The critical layer in sheared flow

E.J. Brambley, M. Darau, S.W. Rienstra

Research output: Book/ReportReportAcademic

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Abstract

Critical layers arise as a singularity of the linearized Euler equations when the phase speed of the disturbance is equal to the mean flow velocity. They are usually ignored when estimating the sound field, with their contribution assumed to be negligible. It is the aim of this paper to study fully both numerically and analytically a simple yet typical sheared ducted flow in order to distinguish between situations when the critical layer may or may not be ignored. The model is that of a linear-then-constant velocity profile with uniform density in a cylindrical duct, allowing for exact Green’s function solutions in terms of Bessel functions and Frobenius expansions. It is found that the critical layer contribution decays algebraically in the constant flow part, with an additional contribution of constant amplitude when the source is in the boundary layer, an additional contribution of constant amplitude is excited, representing the hydrodynamic trailing vorticity of the source. This immediately triggers, for thin boundary layers, the inherent convective instability in the flow. Extra care is required for high frequencies as the critical layer can be neglected only together with the pole beneath it. For low frequencies this pole is trapped in the critical layer branch cut.
Original languageEnglish
Place of PublicationEindhoven
PublisherTechnische Universiteit Eindhoven
Number of pages19
Publication statusPublished - 2011

Publication series

NameCASA-report
Volume1135
ISSN (Print)0926-4507

Fingerprint

ducted flow
boundary layers
poles
Bessel functions
sound fields
ducts
vorticity
estimating
disturbances
Green's functions
flow velocity
velocity distribution
actuators
hydrodynamics
low frequencies
expansion
decay

Cite this

Brambley, E. J., Darau, M., & Rienstra, S. W. (2011). The critical layer in sheared flow. (CASA-report; Vol. 1135). Eindhoven: Technische Universiteit Eindhoven.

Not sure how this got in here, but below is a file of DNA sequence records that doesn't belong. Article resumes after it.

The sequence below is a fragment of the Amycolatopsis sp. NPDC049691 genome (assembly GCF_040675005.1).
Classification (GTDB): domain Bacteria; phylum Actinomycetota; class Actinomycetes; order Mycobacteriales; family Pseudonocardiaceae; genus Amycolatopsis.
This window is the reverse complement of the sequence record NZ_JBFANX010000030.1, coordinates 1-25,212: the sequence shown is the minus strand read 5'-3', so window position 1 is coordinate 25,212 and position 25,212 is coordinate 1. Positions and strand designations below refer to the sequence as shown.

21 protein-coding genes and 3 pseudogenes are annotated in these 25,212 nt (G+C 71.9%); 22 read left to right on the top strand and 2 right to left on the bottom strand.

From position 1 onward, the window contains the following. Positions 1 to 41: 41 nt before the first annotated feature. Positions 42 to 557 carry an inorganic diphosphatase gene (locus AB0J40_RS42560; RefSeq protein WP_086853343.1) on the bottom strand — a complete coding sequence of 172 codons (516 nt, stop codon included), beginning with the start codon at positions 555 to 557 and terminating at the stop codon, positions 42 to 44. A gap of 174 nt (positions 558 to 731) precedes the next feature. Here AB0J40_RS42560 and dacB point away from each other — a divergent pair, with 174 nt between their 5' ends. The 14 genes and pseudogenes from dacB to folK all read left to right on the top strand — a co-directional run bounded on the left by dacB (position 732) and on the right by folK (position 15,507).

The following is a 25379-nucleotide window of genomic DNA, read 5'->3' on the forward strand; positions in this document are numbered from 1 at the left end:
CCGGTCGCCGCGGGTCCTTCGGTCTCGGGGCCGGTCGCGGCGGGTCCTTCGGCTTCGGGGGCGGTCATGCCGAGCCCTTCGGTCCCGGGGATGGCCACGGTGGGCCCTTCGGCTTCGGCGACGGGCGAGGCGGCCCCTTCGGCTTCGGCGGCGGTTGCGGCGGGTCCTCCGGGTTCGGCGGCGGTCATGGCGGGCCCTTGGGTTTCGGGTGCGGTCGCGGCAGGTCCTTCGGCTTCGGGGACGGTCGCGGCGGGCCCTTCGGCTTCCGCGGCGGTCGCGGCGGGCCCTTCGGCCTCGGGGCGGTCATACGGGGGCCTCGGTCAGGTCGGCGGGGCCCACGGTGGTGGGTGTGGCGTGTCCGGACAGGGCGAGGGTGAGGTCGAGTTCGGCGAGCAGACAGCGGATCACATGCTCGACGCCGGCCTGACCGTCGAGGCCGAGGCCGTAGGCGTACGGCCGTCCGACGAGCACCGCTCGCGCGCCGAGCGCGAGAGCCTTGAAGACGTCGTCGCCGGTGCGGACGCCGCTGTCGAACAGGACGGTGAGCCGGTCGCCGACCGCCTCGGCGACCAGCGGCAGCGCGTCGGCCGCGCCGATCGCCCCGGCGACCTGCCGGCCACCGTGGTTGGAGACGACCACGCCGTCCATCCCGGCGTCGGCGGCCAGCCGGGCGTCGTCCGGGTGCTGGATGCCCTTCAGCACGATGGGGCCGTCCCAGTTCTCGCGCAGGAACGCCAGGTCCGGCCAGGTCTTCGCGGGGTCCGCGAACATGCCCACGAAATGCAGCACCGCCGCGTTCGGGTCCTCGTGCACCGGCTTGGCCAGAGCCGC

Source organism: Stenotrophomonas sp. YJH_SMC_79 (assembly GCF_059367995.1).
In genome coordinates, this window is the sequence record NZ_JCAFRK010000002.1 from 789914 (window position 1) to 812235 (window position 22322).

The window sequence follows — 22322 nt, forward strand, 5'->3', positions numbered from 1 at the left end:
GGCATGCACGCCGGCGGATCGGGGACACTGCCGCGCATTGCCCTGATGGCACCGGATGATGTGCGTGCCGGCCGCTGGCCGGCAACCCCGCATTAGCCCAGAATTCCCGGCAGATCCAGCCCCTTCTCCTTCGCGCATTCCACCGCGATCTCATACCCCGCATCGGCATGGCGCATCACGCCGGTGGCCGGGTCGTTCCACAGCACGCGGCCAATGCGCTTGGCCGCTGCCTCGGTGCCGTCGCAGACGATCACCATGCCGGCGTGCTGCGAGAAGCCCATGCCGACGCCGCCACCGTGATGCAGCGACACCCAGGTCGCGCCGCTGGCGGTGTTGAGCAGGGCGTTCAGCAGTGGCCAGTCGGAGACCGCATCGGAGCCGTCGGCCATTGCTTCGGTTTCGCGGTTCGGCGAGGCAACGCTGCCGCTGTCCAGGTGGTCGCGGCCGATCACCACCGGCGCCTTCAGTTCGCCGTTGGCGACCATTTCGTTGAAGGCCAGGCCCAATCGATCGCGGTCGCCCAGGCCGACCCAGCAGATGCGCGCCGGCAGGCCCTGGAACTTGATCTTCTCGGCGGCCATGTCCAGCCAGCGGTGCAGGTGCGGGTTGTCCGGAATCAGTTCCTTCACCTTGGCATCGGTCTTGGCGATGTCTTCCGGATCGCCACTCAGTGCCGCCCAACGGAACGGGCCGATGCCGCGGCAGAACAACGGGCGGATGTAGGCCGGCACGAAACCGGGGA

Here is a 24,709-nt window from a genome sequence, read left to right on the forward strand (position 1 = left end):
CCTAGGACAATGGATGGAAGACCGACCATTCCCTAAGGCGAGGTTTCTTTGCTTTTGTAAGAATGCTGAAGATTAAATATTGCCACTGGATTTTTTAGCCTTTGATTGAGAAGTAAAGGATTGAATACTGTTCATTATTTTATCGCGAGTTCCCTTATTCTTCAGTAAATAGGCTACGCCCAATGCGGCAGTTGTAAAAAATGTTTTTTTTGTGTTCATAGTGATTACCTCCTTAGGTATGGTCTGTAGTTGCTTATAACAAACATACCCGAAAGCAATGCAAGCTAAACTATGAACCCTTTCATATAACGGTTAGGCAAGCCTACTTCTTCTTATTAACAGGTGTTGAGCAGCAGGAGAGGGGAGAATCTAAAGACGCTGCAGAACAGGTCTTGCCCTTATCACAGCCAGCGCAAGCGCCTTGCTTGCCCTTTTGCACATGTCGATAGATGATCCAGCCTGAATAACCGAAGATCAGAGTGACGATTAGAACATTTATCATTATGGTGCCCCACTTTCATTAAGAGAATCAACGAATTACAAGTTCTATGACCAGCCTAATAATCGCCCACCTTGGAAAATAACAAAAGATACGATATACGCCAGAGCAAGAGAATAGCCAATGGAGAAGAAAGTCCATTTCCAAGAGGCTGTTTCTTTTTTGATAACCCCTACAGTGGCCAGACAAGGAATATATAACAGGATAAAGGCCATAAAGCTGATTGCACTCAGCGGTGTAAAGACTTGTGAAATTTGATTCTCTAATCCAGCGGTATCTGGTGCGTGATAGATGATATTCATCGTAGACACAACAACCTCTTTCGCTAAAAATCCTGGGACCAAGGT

Brambley, E.J. ; Darau, M. ; Rienstra, S.W. / The critical layer in sheared flow. Eindhoven : Technische Universiteit Eindhoven, 2011. 19 p. (CASA-report).
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author = "E.J. Brambley and M. Darau and S.W. Rienstra",
year = "2011",
language = "English",
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Brambley, EJ, Darau, M & Rienstra, SW 2011, The critical layer in sheared flow. CASA-report, vol. 1135, Technische Universiteit Eindhoven, Eindhoven.

The critical layer in sheared flow. / Brambley, E.J.; Darau, M.; Rienstra, S.W.

Eindhoven : Technische Universiteit Eindhoven, 2011. 19 p. (CASA-report; Vol. 1135).

Research output: Book/ReportReportAcademic

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AB - Critical layers arise as a singularity of the linearized Euler equations when the phase speed of the disturbance is equal to the mean flow velocity. They are usually ignored when estimating the sound field, with their contribution assumed to be negligible. It is the aim of this paper to study fully both numerically and analytically a simple yet typical sheared ducted flow in order to distinguish between situations when the critical layer may or may not be ignored. The model is that of a linear-then-constant velocity profile with uniform density in a cylindrical duct, allowing for exact Green’s function solutions in terms of Bessel functions and Frobenius expansions. It is found that the critical layer contribution decays algebraically in the constant flow part, with an additional contribution of constant amplitude when the source is in the boundary layer, an additional contribution of constant amplitude is excited, representing the hydrodynamic trailing vorticity of the source. This immediately triggers, for thin boundary layers, the inherent convective instability in the flow. Extra care is required for high frequencies as the critical layer can be neglected only together with the pole beneath it. For low frequencies this pole is trapped in the critical layer branch cut.

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Brambley EJ, Darau M, Rienstra SW. The critical layer in sheared flow. Eindhoven: Technische Universiteit Eindhoven, 2011. 19 p. (CASA-report).